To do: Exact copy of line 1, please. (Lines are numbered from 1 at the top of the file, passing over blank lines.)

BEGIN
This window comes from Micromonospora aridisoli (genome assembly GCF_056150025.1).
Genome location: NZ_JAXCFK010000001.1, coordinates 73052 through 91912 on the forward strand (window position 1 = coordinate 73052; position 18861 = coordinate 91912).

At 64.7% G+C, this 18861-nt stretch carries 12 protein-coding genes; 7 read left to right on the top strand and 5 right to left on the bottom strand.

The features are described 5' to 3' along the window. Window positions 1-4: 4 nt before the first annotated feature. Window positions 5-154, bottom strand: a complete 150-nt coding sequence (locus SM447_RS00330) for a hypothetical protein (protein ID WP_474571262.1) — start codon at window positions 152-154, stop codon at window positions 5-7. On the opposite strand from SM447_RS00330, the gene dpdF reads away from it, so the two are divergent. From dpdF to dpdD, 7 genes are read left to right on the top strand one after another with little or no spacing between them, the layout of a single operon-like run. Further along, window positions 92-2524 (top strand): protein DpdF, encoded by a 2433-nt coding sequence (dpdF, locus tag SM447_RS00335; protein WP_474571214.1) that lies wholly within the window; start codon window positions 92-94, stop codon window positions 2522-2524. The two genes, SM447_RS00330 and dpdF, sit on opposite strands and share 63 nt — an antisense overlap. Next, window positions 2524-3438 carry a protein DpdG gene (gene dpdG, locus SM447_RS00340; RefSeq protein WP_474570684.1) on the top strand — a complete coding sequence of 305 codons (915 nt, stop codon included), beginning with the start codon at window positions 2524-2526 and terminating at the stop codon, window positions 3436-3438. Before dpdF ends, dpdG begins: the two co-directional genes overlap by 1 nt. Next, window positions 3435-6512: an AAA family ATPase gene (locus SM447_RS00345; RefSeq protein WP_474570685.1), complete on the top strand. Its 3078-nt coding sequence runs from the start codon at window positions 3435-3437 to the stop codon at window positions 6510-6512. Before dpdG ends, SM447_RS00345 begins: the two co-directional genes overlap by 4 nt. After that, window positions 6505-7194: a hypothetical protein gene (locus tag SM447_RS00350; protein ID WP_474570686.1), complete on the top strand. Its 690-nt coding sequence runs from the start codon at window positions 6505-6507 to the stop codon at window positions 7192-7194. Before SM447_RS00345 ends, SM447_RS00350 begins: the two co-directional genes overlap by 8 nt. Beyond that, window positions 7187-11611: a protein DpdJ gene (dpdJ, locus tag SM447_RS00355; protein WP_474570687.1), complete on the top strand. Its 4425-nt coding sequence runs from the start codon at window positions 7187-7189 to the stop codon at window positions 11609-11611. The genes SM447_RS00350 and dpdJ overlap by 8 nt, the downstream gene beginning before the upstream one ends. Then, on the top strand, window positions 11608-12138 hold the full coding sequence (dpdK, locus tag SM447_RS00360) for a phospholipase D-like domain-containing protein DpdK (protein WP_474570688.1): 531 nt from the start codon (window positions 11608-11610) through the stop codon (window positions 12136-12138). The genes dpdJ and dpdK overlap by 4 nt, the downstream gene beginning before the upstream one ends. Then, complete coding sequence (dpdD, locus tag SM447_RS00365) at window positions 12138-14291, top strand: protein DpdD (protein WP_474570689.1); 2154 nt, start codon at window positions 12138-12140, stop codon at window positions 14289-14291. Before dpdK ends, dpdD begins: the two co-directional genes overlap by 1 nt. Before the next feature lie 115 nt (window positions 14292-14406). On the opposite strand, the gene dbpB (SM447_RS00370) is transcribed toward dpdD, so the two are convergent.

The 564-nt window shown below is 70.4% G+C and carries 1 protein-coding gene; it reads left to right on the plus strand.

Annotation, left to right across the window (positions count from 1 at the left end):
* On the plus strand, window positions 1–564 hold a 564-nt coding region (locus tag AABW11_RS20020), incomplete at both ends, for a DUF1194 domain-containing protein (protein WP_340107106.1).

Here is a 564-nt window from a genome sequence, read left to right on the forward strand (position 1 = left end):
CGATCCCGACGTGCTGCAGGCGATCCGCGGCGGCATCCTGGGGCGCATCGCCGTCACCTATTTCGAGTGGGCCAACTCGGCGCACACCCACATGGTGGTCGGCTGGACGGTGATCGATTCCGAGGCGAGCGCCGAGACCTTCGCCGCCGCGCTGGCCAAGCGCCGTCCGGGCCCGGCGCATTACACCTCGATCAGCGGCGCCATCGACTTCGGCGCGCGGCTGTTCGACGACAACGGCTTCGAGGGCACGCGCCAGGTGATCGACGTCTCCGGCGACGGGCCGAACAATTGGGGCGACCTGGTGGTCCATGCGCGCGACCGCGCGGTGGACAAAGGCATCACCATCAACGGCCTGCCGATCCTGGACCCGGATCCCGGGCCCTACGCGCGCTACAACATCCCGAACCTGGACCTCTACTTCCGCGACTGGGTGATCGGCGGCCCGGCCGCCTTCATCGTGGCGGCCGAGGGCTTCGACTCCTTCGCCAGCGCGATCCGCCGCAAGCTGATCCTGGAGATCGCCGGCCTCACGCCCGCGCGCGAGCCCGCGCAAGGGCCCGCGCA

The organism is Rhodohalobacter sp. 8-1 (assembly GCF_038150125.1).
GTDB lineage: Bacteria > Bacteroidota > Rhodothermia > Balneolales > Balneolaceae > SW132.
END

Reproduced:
This window comes from Micromonospora aridisoli (genome assembly GCF_056150025.1).